Sen. Pat Toomey (R-PA) said on Tuesday that he would not support a ban on assault-style rifles because they are “very popular.”
Toomey made the remarks after Fox News host Sandra Smith asked him if Republicans would do anything to prevent mass shooters from getting magazines that hold up to 100 rounds of ammunition.
“My focus is on keeping guns out of the hands of people who should not have guns, people who have no legal right to a firearm,” Toomey insisted. “Guns that are described as assault weapons are almost invariably no more powerful than regular hunting rifles.”
“They are no more lethal,” he continued. “They are extremely popular, so to ban an extremely popular firearm, I’m not going to support that, that would be an infringement on the rights of law-abiding citizens.”
Fox News host Rick Leventhal agreed: “You will never get rid of all of them.”
“Nor should we because the vast overwhelming majority of Americans are not a threat to anyone,” Toomey replied. “I own firearms. I’m a big believer in the Second Amendment. I’m not a threat to anyone.”
The Constitution does not explicitly mention a right to own assault-style rifles and the U.S. Supreme Court has ruled that certain types of weapons can be outlawed.
“If you confiscated my guns, no one would be any safer, and we should bear that in mind,” Toomey said. “What we have to focus on is keeping them out of the hands of the violent criminals, those who are mentally ill. Those are the people that are committing these massacres.”
In fact, it is a myth that most mass shootings are carried out by mentally ill people.
Watch the video below from Fox News.
Britain’s Prince Harry and Meghan to give up royal titles — ‘the hardest #Megxit possible’
Britain's Prince Harry and his wife Meghan will give up their royal titles and public funding as part of a settlement with the Queen to start a new life away from the British monarchy.
The historic announcement from Buckingham Palace on Saturday follows more than a week of intense private talks aimed at managing the fallout of the globetrotting couple's shock resignation from front-line royal duties.
It means Queen Elizabeth II's grandson Harry and his American TV actress wife Meghan will stop using the titles "royal highness" -- the same fate that befell his late mother Princess Diana after her divorce from Prince Charles in 1996.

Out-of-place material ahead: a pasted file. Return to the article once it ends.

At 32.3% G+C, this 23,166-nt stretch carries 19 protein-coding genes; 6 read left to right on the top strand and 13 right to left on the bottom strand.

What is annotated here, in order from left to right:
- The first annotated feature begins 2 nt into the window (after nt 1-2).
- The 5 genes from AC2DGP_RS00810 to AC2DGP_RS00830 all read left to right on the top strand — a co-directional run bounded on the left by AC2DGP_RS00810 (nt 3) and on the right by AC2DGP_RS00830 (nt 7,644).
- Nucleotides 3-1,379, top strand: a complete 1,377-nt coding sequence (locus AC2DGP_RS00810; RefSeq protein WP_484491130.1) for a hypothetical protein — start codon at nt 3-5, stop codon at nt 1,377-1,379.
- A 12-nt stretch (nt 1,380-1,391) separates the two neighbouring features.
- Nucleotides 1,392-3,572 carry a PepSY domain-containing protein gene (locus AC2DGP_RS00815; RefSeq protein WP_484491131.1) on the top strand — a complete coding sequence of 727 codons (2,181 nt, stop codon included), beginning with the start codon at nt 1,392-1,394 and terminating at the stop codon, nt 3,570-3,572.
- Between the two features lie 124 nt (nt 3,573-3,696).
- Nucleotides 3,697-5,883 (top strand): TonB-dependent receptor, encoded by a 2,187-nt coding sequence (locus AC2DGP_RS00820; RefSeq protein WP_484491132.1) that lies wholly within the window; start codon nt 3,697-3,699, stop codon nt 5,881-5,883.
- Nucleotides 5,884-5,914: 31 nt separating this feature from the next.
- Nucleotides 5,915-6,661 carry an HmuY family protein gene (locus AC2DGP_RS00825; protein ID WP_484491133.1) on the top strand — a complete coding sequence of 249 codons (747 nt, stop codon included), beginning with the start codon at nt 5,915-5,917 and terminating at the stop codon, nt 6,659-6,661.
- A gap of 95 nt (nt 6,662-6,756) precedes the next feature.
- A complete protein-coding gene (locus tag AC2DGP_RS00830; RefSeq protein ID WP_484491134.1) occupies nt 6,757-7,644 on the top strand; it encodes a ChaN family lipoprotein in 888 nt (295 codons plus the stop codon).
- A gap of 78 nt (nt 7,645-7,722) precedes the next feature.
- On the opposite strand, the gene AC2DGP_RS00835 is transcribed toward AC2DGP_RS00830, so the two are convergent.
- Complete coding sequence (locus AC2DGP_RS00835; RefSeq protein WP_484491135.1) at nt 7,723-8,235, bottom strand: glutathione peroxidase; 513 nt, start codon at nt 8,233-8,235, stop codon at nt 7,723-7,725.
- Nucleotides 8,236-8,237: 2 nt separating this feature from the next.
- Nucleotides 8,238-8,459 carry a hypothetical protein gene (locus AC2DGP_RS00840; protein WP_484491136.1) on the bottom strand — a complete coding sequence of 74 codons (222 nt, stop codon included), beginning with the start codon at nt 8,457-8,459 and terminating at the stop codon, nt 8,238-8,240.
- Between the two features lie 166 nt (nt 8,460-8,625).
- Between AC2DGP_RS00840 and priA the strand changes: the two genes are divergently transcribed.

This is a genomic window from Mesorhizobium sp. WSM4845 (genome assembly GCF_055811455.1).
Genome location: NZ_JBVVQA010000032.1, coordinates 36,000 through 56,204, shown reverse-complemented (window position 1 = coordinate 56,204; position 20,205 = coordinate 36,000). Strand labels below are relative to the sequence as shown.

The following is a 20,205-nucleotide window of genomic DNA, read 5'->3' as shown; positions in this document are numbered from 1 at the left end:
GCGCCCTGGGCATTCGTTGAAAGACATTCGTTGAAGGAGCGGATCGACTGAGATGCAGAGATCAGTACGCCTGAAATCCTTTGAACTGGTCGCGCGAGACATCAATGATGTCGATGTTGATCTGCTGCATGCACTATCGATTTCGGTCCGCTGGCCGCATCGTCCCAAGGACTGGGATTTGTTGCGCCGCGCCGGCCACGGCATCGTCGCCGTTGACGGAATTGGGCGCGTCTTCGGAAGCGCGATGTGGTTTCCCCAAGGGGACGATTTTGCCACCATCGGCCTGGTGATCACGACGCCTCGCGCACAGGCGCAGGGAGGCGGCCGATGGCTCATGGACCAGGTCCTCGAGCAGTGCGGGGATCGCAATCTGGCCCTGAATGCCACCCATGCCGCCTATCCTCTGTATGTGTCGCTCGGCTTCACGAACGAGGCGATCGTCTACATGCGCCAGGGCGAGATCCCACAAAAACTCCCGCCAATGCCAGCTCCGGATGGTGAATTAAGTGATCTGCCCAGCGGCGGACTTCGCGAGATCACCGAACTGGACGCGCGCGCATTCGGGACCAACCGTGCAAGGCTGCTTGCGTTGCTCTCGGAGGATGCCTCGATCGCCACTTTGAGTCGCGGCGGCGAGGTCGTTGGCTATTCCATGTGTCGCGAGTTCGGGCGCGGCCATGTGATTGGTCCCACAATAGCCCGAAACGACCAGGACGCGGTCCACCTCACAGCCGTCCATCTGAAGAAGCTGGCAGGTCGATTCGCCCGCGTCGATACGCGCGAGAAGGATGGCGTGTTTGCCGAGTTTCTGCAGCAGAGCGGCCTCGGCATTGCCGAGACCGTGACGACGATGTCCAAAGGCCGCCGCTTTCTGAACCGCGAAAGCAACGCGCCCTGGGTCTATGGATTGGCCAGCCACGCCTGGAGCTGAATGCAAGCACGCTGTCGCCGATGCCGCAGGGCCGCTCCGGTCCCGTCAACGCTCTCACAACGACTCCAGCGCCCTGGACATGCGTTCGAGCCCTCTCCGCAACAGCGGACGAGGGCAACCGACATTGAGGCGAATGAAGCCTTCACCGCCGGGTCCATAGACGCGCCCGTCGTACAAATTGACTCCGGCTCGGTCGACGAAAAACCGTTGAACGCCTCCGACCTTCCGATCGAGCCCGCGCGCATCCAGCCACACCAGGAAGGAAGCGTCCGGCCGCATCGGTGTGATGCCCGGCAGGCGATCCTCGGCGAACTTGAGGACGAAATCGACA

GOP senator tells home-state press that impeachment trial must be ‘viewed as fair’: report
Republican Sen. Lisa Murkowski (R-AK) spoke to local reporters on Saturday about her role in the upcoming Donald Trump impeachment trial.
Murkowski explained she would likely vote with Majority Leader Mitch McConnell (R-KY) on an initial vote on whether to allow witnesses. However, she left the door open to voting for witnesses after House impeachment managers make their opening case.
"I don't know what more we need until I have been given the base case," she said. "We will have that opportunity to say 'yes' or 'no' ... and if we say 'yes,' the floor is open."
Overall, Murkowski said it was important for the trial to been viewed as fair.
White House press secretary urged to do her job: ‘We don’t pay you to be a Twitter troll’
White House press secretary Stephanie Grisham was blasted on Saturday over the confusion resulting from her refusal to hold daily press briefings.
CNN senior media reporter Oliver Darcy was alarmed that Grisham's assistant, Hogan Gidley, was forcing reporters to refer to his remarks as coming from a "sources close to the President's legal team."
Darcy noted that Trump had repeatedly questioned the veracity of unnamed sources, making it problematic for Gidley to demand to be quoted as such.
Grisham responded to the criticism and asked Darcy to "stop with the righteous indignation.